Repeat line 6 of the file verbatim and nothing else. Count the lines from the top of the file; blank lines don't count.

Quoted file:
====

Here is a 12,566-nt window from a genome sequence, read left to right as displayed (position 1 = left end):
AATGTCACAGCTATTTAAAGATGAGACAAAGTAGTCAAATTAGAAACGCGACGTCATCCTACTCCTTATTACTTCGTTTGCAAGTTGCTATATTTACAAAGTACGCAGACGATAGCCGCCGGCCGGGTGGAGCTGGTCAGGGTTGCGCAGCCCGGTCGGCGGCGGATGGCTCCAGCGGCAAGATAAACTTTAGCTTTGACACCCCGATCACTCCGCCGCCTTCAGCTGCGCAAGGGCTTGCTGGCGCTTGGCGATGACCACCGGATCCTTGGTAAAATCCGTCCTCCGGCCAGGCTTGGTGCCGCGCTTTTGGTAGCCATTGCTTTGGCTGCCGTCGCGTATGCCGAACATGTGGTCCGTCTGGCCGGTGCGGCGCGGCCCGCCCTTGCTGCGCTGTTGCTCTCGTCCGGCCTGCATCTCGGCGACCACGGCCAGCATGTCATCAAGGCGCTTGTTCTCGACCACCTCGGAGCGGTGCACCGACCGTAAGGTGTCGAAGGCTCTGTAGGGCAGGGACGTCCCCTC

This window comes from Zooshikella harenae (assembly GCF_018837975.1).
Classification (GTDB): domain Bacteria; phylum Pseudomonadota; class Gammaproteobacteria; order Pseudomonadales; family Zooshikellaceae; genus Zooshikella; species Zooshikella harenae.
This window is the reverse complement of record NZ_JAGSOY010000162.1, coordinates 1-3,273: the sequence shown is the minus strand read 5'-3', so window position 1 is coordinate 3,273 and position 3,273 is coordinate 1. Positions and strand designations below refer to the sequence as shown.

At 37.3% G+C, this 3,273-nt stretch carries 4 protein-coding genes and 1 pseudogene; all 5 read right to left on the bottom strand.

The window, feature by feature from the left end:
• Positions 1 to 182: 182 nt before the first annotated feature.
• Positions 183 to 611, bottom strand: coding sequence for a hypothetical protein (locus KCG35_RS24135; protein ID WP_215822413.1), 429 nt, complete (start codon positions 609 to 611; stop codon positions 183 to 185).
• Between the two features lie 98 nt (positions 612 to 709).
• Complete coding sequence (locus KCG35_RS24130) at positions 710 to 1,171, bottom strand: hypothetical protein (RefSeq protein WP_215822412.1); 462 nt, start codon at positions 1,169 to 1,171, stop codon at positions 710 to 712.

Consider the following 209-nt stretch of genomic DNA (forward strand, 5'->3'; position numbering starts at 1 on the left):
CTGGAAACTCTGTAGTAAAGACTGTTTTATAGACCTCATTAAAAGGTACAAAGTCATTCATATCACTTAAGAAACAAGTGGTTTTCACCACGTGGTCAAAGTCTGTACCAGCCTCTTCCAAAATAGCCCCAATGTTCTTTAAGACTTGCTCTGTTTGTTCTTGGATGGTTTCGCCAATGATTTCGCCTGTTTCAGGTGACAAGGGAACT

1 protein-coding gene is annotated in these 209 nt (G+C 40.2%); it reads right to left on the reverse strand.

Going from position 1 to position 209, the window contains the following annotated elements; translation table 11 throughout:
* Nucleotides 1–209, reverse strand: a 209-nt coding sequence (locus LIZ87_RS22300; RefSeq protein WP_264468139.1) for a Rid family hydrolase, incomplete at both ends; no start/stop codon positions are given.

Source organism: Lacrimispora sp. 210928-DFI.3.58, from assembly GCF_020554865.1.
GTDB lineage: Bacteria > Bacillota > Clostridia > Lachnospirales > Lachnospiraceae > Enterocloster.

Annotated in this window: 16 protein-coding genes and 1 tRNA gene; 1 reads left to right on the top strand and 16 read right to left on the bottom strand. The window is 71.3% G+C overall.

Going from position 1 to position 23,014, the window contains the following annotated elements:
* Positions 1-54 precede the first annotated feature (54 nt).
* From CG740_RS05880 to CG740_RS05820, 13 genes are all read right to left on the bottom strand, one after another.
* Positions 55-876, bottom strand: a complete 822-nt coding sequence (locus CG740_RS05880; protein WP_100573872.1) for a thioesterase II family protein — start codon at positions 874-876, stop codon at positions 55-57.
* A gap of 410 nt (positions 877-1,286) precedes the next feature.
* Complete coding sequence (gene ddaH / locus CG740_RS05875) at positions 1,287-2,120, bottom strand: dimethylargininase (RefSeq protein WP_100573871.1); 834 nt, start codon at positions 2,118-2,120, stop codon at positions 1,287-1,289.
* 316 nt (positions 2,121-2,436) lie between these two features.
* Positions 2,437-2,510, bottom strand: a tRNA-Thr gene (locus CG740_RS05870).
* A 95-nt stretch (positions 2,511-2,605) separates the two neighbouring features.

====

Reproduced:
At 37.3% G+C, this 3,273-nt stretch carries 4 protein-coding genes and 1 pseudogene; all 5 read right to left on the bottom strand.